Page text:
With the country reopening and more Americans receiving COVID-19 vaccinations, the economy is expected to be operating on all cylinders. However, some economists and market analysts are afraid the Federal Reserve may create a “taper tantrum” if and when it starts to reduce its purchase of U.S. Treasury debt. The Fed’s current track of purchasing $120 billion of U.S. Treasury debt every month has kept the 10-year yield moderated. However, if the Fed signals fewer monthly purchases from current levels, recent history has already seen higher 10-year yields and increased market volatility.
As the Federal Reserve Bank of St. Louis outlines, the Federal Open Market Committee (FOMC) holds meetings eight times a year to evaluate the country’s economic conditions and determine the forward monetary policy. This includes what they will do (or not do) to the federal funds rate, which is the rate that financial institutions charge each other for overnight interbank lending.
Whatever the FOMC decides to do with the federal funds rate, it’s important to know that any changes to the federal funds rate impacts short-term interest rates, such as the three-month Treasury bill. Depending on how it’s modified (increased or decreased), the rate change impacts consumer and business loans and longer-term debt.
When the FOMC raises or lowers the federal funds rate, it sends a policy directive specifying the new target range to the trading desk of the New York Fed. Depending on the target rate of the new fed funds rate, more government securities will be bought to lower the rate, or government securities will be sold to raise the new target. This is accomplished through its open market operations (OMO).
OMO is made up of two parts. The Fed buying or selling U.S. Treasury bonds, for example, consists of the operations part of OMO. Since the Fed relies on the trading desk of the New York Fed to accomplish its goals, it uses the open market to purchase these securities through the traditional bid and offer trading method. It’s one tool in its toolbox to accomplish the dual mandate policy of maximizing employment and maintaining price stability.
Depending on which way the Fed goes – either tightening or loosening its policy – it tries to steer the level of the banking system’s reserves, creating a shift in interest rates. For example, when the Fed buys Treasury bonds, it adds capital to the purchasing bank’s reserve balance to increase lending through lower interest rates. When the Fed sells its U.S. Treasury bonds, it moves the federal funds rate upward. This lowers banks’ reserves, causing financial institutions to increase lending costs.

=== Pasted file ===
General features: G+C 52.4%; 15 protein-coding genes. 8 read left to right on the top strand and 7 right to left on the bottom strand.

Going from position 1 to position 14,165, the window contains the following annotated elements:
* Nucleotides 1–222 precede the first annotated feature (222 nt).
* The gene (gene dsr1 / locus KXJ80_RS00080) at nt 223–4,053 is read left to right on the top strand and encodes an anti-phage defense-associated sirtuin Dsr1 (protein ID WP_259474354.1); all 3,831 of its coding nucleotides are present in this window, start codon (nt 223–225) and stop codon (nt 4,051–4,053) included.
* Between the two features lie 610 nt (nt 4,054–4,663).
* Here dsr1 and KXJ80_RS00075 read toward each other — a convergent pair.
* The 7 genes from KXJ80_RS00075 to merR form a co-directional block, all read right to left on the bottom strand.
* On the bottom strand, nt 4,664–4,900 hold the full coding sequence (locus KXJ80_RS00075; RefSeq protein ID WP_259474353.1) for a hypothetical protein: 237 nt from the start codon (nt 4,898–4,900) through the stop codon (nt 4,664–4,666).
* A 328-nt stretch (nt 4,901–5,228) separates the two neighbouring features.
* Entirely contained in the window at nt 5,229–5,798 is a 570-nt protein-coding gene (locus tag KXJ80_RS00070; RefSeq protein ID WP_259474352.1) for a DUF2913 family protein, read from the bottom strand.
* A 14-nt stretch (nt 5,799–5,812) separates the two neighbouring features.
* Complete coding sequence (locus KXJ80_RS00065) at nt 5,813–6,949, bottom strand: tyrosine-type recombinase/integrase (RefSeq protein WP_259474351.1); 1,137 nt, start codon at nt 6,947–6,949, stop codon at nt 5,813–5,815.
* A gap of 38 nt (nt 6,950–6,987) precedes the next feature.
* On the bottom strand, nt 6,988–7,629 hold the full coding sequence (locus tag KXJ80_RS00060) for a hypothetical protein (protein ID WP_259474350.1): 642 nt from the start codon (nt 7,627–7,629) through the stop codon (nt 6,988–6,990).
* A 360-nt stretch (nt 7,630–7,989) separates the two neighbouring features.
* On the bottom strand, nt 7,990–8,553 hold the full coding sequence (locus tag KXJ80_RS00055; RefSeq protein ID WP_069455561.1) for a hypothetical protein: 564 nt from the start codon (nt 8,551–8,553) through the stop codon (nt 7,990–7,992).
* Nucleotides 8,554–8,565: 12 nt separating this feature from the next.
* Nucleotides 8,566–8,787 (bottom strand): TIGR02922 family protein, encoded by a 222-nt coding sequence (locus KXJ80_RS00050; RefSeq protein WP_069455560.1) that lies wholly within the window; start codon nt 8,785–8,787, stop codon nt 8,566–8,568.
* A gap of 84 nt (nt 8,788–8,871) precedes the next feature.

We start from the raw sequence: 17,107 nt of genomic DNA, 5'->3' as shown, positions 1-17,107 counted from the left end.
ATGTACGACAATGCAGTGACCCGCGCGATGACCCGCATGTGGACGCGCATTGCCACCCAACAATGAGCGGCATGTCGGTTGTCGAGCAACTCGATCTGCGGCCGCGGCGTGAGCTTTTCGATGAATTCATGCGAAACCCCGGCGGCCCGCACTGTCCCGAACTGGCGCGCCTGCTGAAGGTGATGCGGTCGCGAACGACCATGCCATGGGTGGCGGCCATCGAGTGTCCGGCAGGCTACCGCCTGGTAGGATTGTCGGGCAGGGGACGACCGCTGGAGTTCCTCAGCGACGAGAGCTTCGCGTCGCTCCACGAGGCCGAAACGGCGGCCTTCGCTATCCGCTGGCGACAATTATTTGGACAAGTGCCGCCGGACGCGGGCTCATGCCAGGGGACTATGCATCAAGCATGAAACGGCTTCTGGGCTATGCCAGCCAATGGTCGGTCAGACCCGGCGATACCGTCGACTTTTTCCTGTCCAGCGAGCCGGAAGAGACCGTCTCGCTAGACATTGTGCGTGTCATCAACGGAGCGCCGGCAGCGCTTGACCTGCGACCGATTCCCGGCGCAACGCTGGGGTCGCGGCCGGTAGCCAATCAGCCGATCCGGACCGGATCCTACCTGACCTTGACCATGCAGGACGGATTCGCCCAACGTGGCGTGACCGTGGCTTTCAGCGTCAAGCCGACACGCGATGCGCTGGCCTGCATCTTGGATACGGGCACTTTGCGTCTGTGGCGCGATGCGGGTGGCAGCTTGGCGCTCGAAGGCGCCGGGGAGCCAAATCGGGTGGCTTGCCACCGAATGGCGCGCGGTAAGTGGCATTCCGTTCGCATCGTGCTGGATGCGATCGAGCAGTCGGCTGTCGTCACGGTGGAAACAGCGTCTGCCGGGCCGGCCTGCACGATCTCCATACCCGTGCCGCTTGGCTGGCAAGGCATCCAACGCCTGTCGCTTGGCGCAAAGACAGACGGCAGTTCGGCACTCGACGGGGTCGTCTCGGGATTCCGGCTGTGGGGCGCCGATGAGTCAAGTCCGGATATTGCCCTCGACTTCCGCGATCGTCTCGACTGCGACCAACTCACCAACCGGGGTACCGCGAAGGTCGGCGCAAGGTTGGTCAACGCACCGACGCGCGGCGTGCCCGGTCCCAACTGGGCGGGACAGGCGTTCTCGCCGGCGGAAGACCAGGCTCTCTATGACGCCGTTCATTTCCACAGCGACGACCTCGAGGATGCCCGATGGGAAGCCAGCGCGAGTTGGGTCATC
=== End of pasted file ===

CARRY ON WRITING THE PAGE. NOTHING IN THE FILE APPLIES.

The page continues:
When it comes to the term “quantitative easing,” the Federal Reserve Bank of St. Louis defines it as “large-scale operations of the purchase of large amounts of longer-term U.S. Treasury securities and mortgage-backed securities.” One noteworthy consideration for OMO is that when the federal funds rate is near zero, which occurred during the 2008-2009 financial crisis, quantitative easing is one more tool in the Fed’s toolbox to help the economy dig itself out of a downturn and provide liquidity.
Tapering in Action
According to the Federal Reserve Bank of St. Louis, when tapering was even mentioned, it had negative effects on the markets. After continued quantitative easing was instituted to rescue the economy from the 2008-2009 financial crisis through part of 2013, the Fed made comments regarding these efforts in its FOMC meeting and during its press conference on June 19, 2013. It indicated that it would begin “tapering” (gradually lessening) its monthly bond purchases during the end of 2013, assuming economic conditions were improving. However, the market reacted badly to these comments.
U.S. 10-year bond yields spiked to 2.35 percent within hours of the FOMC meeting and press conference on June 19, 2013. On June 21, 2013, the 10-year bond yields climbed farther to 2.55 percent. Similarly, the same meeting prompted a spike in “normalized foreign exchange per USD rates,” according to the St. Louis Fed. In the two days from June 19-21, 2013, the U.S. dollar gained between 2 percent and 3 percent in value against the Euro, the British pound, the Canadian dollar and the Japanese yen.
Looking at markets on June 19, 2013, when the Fed announced the tapering, the Dow Jones fell more than 200 points, the S&P dropped 1.4 percent and the Nasdaq finished 1.1 percent lower. Retail and institutional investors can’t predict the future, but they can look at the past and monitor upcoming Federal Reserve events to see what they might end up doing to the stock market.